December 14, 2013

"Big Fish" Should Have Made a Bigger Splash

Sometimes a show can have everything going for it and still flop. That’s certainly the case with Big Fish, the big splashy musical written by Andrew Lippa, directed by Susan Stroman and starring a powerhouse cast lead by Norbert Leo Butz, Kate Baldwin and Bobby Steggert.  For it's now scheduled to close on Dec. 29 after what will be barely 100 performances.

Like most new musicals nowadays, Big Fish is based on a movie. The 2003 film version of this quirky story about the uneasy relationship between Edward Bloom, a father given to telling tall tales, and his son Will, who just wants an honest connection with his dad, didn’t do well at the box office. But it was a pet project of Tim Burton, the director who is revered enough by the high-art crowd that The Museum of Modern Art did a retrospective on his career, so it carries a kind of cool cachet. 
And although, unlike me, my sister Joanne had liked the film, its true target audience was the guys who cry at father-son movies like “Field of Dreams” (and even the Luke, I'm your father” scene in “The Empire Strikes Back”) and who Broadway is always angling to get into its theater seats. 

Of course, what excited the people who already love musicals were all those talented folks who signed on to make the show. But there may have been signals all along that Big Fish wouldn’t add up to the sum of its much-touted parts.  
As so often happens, much of the blame for the show’s failure has been heaped on its book writer John August, a Broadway newcomer who adapted the 1998 novel of the same name for the movie but wasn’t able to translate the story for the stage (click here to read a piece about his struggle to do it).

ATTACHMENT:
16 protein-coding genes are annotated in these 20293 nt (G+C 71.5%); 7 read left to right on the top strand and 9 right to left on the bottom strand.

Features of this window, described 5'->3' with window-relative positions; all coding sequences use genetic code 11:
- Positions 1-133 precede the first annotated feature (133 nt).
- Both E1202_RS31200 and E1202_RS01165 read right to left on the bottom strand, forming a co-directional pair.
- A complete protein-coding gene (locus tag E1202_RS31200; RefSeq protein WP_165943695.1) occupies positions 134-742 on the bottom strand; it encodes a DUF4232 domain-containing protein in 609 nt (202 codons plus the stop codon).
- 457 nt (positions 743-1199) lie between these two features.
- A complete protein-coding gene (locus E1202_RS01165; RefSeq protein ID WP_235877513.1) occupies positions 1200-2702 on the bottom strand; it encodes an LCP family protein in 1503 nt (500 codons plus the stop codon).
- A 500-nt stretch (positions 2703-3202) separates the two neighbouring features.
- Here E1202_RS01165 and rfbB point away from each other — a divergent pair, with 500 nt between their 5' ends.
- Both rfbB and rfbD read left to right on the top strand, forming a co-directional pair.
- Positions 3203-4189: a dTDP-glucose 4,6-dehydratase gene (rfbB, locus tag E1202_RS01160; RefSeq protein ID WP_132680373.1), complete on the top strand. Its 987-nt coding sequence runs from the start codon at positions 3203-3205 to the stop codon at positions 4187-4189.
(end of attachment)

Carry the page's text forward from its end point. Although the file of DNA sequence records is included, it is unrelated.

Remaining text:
Big Fish spins a complicated tale and because August's book didn't find a way to tell it simply, it probably lost a lot of the audience or bored them with far too much exposition.

But the more experienced stage vets stumbled too. Lippa has been a favorite son among musicals lovers since his version of The Wild Party, the Jazz-Age love-gone-wrong story that played at Manhattan Theatre Club back in 2000 and won both Drama Desk and Outer Critics Circle awards. Yet the only other Lippa show to make it to New York between that one and this one is The Addams Family, which had a lame score and was only kept alive by the presence of Nathan Lane.   

And except for a ballad or two, the music for Big Fish isn’t much more distinctive. A shaky book and so-so music put a lot of burden on the stagecraft. And Stroman would seem to be the woman for the job.  

Stroman is, of course, the director behind Lane’s biggest success, The Producers.  She’s also a wonderfully imaginative choreographer and so the idea of setting her loose to concoct onstage versions of the wild stories that Edward tells must have seemed inspired. And, at moments, it is. 

Always resourceful, Stroman uses everything from circus techniques to magical sleight of hand to animate the giants, mermaids and other fanciful creatures who populate Edward’s stories. And she's recruited equally creative accomplices.

William Ivey Long’s costumes are, as usual, a delight and are equaled by the whimsical sets by Julian Crouch and video projections by Benjamin Pearcy, all perfectly illuminated by Donald Holder’s lighting.
But after a while, Stroman’s numbers become just one set piece following another, with each straining to top the “look-at-me” quality of the ones that came before it.

The cast members also work hard, using all their skills to flesh out the thinly drawn characters they’ve been given to play. I’m on record as saying that there is nothing that Butz can’t do and he delivers another charismatic performance. I got particular pleasure from watching him dance. If they ever do the Jimmy Cagney story, he should be a shoo-in for the role. 
I’ve usually been cooler towards Baldwin but she’s totally winning as a wife who is fully aware of her husband’s foibles but charmed by them nonetheless. Plus, as usual, Baldwin sings beautifully.  And Steggert, who is another favorite of mine, is also in strong singing voice, even though his spoken dialog gives him little to do but whine.

Their efforts aren't enough to make this show a winner but there’s still a lot to like about Big Fish.  In fact, it would make a great holiday treat for the family to see together and, because it isn’t a hit, you can probably find discount seats.

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